I also have heard that it takes a confident, outward person with a strong personality to evangelize. But, this couldn’t be further from the truth. It just takes a person to say “yes” to the prompting. To be obedient to the Spirit. It is faith in the Gospel and works of the Spirit that will make use confident.
My time with Don proved to me that with time the confidence will come, and until then we just have to focus on breaking out of our shell.
Let me introduce to you, what I call “Don Carlson’s School of Evangelism”, and how it transformed me.
Lesson one, “Cold French Toast”.
One day I am having breakfast with Don at a Bob Evans. The waitress just brought us our food. Underneath my nose were four thick pieces for French Toast, topped with lumps of butter that was melting into the syrup. There was a dusting of powdered sugar on everything to sweeten up this delicious meal even more.
I wasted no time. I picked up my knife and fork and was ready to eat. Don and I had already prayed, so there was nothing stopping me from devouring all I had in front of me.
Before I could pierce my toast with my fork, Don spoke. “Rob.”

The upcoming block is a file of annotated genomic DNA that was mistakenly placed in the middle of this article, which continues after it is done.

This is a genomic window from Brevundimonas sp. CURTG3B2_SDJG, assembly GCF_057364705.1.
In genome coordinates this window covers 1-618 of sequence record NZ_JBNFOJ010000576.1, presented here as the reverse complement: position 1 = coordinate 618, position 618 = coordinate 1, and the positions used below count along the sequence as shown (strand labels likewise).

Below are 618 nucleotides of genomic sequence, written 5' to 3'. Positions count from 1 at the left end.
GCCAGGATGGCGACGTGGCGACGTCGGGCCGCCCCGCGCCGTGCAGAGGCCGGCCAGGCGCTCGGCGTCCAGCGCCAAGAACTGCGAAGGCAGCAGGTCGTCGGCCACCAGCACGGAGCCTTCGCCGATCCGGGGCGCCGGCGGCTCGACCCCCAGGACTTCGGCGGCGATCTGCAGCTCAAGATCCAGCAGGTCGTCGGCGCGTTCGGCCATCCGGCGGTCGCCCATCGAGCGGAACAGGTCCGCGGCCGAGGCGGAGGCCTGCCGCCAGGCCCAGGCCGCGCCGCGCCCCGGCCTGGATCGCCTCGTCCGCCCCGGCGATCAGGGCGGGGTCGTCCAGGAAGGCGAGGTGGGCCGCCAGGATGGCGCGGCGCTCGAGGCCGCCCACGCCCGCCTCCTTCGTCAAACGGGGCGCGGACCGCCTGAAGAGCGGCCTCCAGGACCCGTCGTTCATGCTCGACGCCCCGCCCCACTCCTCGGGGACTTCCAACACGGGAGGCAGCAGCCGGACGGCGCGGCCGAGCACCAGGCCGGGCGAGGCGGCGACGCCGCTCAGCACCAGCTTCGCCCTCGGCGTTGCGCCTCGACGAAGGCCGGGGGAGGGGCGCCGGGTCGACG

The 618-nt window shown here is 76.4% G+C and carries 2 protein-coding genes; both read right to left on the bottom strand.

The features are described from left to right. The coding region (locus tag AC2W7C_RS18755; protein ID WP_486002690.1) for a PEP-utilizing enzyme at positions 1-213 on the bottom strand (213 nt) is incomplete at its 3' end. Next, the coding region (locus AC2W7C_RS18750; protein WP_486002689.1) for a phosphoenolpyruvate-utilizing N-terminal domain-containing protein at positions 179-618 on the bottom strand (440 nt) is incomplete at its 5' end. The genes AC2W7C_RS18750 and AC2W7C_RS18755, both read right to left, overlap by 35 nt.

I just wanted to eat. I wanted just one bite of that hot, sticky, buttery, sweet French toast, and I really didn’t want to talk right then. Maybe after a few minutes.
Don continued, slowly and calculated, “You know, that family is about to eat, and they haven’t said grace.”
I froze. I remember this so clearly. I was frozen with a fork in one hand and a knife in the other, and I just stared at my delicious French toast.
Let me step back for a second and explain what is going on here. You see, this frail 90-year-old man was sitting across the table from me, reclining in his chair, with his arm comfortably stretched over the chair next to him, and his legs crossed. Don was cool as can be. And what this frail old man was doing, was challenging me, no different from a double-dog-dare that kids do on the playground. I didn’t have to stick my tongue on a froze flag pole, but I knew something was coming.
I looked up, and I see Don casually pointing to a family of 3 across the aisle from us.
I responded, “Yeah?”